Evidence for Acupuncture

If Acupuncture is useful, where is the evidence to support this?

One of the problems with Acupuncture research is that most medical research is done using a randomised control study. Unfortunately this type of study is not suited to complex interventions. Psychotherapy for instance is also a poor candidate for randomised control trials because it is not easy to identify the one single action that was used to create a change for the client.

The full paper is available to read at:


Although randomised control trials are difficult to use with acupuncture we do have some interesting research showing how the overall mechanism of acupuncture affects the body.

Research on single issues that are easily measurable can demonstrate the action of acupuncture and there are plenty of studies showing a positive effect:

Stem cell production increased using Acupuncture

Acupuncture has been successfully used to increase the number of stem cells produced by the body. This is exciting research that may eventually help to explain the healing effect in Acupuncture. Stem cells are ‘blank’ cells that go to damaged areas and repair them.

Electroacupuncture promotes CNS-dependent release of mesenchymal stem cells. Salazar, T.E., et al. (2017)



Hormone balancing

Acupuncture has been shown to affect hormone levels by promoting the release of beta-endorphin in the brain. This affects the release of gonadotrophin releasing hormone by the hypothalamus, follicle stimulating hormone from the pituitary gland, and oestrogen and progesterone levels from the ovaries (Ng 2008, Huang 2008, Lim 2010, Stener-Victorin 2010).


Blood flow to the ovaries

Acupuncture improves blood flow to the ovaries (Stener-Victorin 2006, Lim 2010), thus improving the environment for the ovarian follicles. It increases blood flow to the uterus (Stener-Victorin 1996, Huang 2008), improving the thickness of the endometrial lining to increase the chances of embryo implantation.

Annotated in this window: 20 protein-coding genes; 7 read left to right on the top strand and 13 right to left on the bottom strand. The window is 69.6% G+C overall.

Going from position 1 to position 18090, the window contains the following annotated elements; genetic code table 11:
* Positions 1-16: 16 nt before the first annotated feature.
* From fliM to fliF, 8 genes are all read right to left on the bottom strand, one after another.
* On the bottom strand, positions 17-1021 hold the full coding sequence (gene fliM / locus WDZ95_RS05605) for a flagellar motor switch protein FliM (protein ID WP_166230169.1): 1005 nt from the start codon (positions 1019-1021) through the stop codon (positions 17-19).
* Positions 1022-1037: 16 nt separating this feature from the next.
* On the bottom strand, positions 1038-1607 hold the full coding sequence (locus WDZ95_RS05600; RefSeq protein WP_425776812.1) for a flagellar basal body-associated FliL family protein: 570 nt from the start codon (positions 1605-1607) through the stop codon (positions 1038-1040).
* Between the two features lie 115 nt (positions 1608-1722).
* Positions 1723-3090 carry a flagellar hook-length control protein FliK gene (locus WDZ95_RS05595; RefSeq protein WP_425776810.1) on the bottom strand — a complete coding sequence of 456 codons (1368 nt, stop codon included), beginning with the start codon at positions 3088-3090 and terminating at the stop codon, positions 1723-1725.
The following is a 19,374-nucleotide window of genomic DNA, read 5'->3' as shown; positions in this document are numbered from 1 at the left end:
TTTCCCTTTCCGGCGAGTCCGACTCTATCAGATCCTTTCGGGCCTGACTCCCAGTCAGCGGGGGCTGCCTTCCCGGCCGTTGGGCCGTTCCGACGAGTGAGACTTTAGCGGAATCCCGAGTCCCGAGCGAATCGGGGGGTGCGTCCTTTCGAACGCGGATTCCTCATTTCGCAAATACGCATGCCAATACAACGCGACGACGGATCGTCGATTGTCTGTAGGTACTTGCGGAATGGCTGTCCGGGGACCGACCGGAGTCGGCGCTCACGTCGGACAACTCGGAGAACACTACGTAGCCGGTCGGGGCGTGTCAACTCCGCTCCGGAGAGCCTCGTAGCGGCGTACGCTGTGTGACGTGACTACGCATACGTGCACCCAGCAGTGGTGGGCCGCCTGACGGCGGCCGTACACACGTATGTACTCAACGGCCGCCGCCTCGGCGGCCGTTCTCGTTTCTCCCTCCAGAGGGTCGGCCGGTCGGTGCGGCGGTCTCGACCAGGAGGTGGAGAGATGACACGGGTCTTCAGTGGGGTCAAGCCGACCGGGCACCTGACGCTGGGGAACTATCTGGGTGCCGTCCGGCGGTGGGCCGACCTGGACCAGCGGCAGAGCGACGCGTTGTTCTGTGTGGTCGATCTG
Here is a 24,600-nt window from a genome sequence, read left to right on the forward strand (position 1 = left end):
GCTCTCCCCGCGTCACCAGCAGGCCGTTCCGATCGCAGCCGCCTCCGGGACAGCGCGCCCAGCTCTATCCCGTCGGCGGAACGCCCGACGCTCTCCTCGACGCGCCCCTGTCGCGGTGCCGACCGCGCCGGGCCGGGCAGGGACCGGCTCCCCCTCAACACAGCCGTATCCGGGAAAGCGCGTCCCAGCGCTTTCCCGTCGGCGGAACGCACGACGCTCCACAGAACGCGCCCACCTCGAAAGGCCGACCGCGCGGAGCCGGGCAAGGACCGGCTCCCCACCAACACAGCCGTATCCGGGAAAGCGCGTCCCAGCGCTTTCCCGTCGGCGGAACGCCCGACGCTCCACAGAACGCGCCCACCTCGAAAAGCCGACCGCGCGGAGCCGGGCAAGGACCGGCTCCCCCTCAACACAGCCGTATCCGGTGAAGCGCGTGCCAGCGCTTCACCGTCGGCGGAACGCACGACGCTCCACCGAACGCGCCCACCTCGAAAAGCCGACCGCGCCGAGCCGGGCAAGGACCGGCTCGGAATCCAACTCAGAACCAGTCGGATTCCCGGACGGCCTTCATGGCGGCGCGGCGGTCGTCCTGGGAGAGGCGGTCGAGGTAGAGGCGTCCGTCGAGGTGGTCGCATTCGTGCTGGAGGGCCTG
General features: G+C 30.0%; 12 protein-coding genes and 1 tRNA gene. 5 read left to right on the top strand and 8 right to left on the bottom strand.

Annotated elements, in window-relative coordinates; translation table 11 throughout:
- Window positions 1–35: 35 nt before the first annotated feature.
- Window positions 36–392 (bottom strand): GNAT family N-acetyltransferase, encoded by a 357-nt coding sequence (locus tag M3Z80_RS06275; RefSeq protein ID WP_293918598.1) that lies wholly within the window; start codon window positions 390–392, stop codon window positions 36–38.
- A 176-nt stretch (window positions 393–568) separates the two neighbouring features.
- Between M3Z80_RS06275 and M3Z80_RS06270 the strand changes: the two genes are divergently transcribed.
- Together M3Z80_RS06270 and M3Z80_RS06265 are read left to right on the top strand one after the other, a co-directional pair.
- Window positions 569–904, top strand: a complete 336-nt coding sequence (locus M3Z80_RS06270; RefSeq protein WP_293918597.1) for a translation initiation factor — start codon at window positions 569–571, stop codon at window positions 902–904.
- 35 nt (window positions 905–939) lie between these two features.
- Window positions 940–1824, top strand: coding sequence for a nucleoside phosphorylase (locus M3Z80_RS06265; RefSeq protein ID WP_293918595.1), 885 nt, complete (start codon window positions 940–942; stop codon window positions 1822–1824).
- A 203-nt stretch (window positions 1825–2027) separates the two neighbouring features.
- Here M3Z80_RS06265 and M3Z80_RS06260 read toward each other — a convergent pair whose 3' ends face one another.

Treatments for PCOS

Acupuncture reduces the activity of the sympathetic nervous system, and has been shown to reduce the number of ovarian cysts, stimulate ovulation, enhance blastocyst implantation and be able to regulate menstrual cycles in women with PCOS (Stener-Victorin 2000, 2008, 2009, Zhang 2009). There is also evidence that acupuncture may assist with reducing secondary effects such as obesity and anorexia (Lim 2010).



Stener-Victorin E, Wu X. Effects and mechanisms of acupuncture in the reproductive system. Auton Neurosci. 2010 Mar 27.

Lim CE, Wong WS. Current evidence of acupuncture on polycystic ovarian syndrome. Gynecol Endocrinol. 2010 Mar 16.

Ng EH, So WS, Gao J, Wong YY, Ho PC. The role of acupuncture in the management of subfertility. Fertil Steril. 2008 Jul;90(1):1-13.

Huang ST, Chen AP. Traditional Chinese medicine and infertility. Curr Opin Obstet Gynecol. 2008 Jun;20(3):211-5.

Stener-Victorin E, Jedel E, Mannerås L. Acupuncture in polycystic ovary syndrome: current experimental and clinical evidence. J Neuroendocrinol. 2008 Mar;20(3):290-8.

Stener-Victorin E, Humaidan P. Use of acupuncture in female infertility and a summary of recent acupuncture studies related to embryo transfer. Acupunct Med. 2006 Dec;24(4):157-63.